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  • Writer's pictureRubi G.

Pockets of Joy

Parenting is hard period. But parenting during a pandemic, while also trying to work from home, is a different kind of monster. It is nearly impossible to describe. I love spending time with my children and feeling their presence each and every day however, having them home all day can be a bit much.

When school was in session and work occurred in the office there was a separation. The children were being entertained at school or daycare and were able to socialize with their friends. The boys expended their energies outside of the home and so parenting was a lot easier because we could just be their parents. Now, though, we have to be their parents, their teachers, their friends, and their entertainment. How can we fulfill these roles while also attempting to juggle work and life? How can we remain sane? All of us, the children included.

This is where video games, screens, and phones come in.

Every day I feel shame and guilt about allowing my boys to play on their Nintendo's for hours. I feel ashamed because I do not want to be judged or criticized for the amount of hours they spend interacting with friends over a never ending game of Fortnite. In order to get my work done, I need them to be engaged in a game. I can not attempt to entertain them while I also attempt to make phone calls and type progress notes for all my clients. In the midst of all that, I also have to make breakfast, lunch, dinner, and be readily available to provide snacks throughout the entire day. It's madness.

For a long time, or for as long as this damn pandemic has been going on, which feels like an an eternity at this point, I beat myself up because I wasn't able to connect with my children for most of the day. Yes, we're all home, but we're also trying to cope with the insanity the best way we can; which means we're all distracted by our own coping mechanisms most of the time. I still beat myself up and cringe when people ask what the boys are up to and I have to admit that they are playing video games. I am learning to accept that "It is what it is". This is what works for us at the moment and we're all just trying to make it out alive and relatively sane.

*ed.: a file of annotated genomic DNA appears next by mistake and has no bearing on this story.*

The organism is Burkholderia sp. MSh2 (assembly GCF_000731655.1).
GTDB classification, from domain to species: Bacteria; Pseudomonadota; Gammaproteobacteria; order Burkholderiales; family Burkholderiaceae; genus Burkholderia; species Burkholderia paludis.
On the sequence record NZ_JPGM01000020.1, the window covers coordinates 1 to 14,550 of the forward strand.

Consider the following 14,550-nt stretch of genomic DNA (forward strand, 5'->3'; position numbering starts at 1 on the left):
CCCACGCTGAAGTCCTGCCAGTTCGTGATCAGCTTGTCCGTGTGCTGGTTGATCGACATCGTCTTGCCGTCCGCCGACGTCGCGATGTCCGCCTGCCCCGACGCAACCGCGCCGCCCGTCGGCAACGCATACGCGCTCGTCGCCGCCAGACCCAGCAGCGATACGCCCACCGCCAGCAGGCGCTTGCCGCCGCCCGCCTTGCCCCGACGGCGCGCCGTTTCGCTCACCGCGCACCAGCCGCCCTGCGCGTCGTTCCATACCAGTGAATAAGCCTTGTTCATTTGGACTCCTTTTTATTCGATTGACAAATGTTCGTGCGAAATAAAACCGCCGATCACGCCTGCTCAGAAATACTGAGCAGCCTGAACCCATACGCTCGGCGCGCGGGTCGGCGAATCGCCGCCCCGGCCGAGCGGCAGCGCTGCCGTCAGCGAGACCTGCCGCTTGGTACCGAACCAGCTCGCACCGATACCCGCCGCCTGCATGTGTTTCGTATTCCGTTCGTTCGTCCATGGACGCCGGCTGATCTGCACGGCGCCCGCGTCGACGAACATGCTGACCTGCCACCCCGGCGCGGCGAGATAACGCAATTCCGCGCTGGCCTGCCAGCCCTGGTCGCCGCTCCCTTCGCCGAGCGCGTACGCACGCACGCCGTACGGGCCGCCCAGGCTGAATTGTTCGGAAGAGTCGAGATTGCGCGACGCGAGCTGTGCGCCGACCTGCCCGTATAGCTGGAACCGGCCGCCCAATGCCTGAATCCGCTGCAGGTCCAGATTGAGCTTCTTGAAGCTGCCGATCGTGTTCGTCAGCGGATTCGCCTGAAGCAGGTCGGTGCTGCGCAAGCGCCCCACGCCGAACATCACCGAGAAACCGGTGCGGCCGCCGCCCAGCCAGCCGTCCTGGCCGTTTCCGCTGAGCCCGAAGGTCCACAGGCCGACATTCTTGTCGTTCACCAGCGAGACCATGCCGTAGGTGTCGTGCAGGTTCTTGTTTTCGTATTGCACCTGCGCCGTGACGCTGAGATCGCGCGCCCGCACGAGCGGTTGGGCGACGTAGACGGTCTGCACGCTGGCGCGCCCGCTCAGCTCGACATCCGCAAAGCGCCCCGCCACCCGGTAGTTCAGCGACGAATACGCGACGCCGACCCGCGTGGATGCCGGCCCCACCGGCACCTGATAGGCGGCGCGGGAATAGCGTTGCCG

What I have learned to do is create pockets of joy for us as a family. First and foremost, I self-care by practicing yoga, reading, and/or writing. These tiny moments of joy keep me from completely losing my marbles on a daily basis. As far as the kids go, I ensure to read to them or watch a family show we all enjoy. We cuddle in their beds and discuss any topic they're curious about. At times, I am so exhausted by this point that I just want to rush to my own bed but I don't. This moment with my children is by far the most important for me as a Mother. This is how we connect. This is where I learn about who they are and what they like, as well as, what kind of questions they have. This moment, is where all is forgiven. This is the moment of redemption. This is where we all apologize for being rude or mean throughout the day or for yelling and misbehaving. This is the moment where we hug, kiss, and love on each other hard. This is a major pocket of joy.

Other times, we squeeze in a puzzle, a game of trivia, a mindful coloring activity, or just go for joy rides to McDonald's for Happy Meals and Sundaes. For the most part, we try to do the best that we can to ensure our children know they are loved and that we do want to spend time with them even when it doesn't seem like it.

Last week we decided to go for a ride late in the evening. We redeemed a free pizza coupon I received in the mail and went to our favorite park in Elizabeth, NJ. We enjoyed our pizza and took silly pictures just as the sun graced us with it's last rays of the day. We laughed, walked, talked, and then returned home. This was a tiny pocket of joy.

As we begin to wrap up the summer, I can't help but be saddened by the fact that these tiny pockets of joy will be hard to come by when remote learning begins and we're forced to remain indoors due to the cold. I am almost fearful of how challenging virtual learning will be and how it'll affect us emotionally. However, I want to remain hopeful and positive about our new circumstances. This will be a difficult feat but if we can remember to create just one pocket of joy a day, I think we'll get by just fine.

I pray that we do.

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